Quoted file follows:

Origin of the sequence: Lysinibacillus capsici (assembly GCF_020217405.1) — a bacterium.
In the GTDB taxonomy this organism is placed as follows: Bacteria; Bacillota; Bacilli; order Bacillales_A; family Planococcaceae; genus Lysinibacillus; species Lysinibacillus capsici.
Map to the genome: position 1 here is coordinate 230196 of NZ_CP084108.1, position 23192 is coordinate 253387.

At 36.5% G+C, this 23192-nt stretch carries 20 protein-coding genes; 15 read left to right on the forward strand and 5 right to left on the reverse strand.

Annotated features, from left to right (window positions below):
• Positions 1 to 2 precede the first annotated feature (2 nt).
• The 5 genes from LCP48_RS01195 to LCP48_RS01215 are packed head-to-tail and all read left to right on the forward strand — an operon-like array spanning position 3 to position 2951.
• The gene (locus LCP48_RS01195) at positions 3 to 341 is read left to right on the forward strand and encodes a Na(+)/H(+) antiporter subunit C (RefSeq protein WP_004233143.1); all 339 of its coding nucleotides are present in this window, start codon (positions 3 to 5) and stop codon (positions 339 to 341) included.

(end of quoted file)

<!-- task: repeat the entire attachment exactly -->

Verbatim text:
Origin of the sequence: Lysinibacillus capsici (assembly GCF_020217405.1) — a bacterium.
In the GTDB taxonomy this organism is placed as follows: Bacteria; Bacillota; Bacilli; order Bacillales_A; family Planococcaceae; genus Lysinibacillus; species Lysinibacillus capsici.
Map to the genome: position 1 here is coordinate 230196 of NZ_CP084108.1, position 23192 is coordinate 253387.

At 36.5% G+C, this 23192-nt stretch carries 20 protein-coding genes; 15 read left to right on the forward strand and 5 right to left on the reverse strand.

Annotated features, from left to right (window positions below):
• Positions 1 to 2 precede the first annotated feature (2 nt).
• The 5 genes from LCP48_RS01195 to LCP48_RS01215 are packed head-to-tail and all read left to right on the forward strand — an operon-like array spanning position 3 to position 2951.
• The gene (locus LCP48_RS01195) at positions 3 to 341 is read left to right on the forward strand and encodes a Na(+)/H(+) antiporter subunit C (RefSeq protein WP_004233143.1); all 339 of its coding nucleotides are present in this window, start codon (positions 3 to 5) and stop codon (positions 339 to 341) included.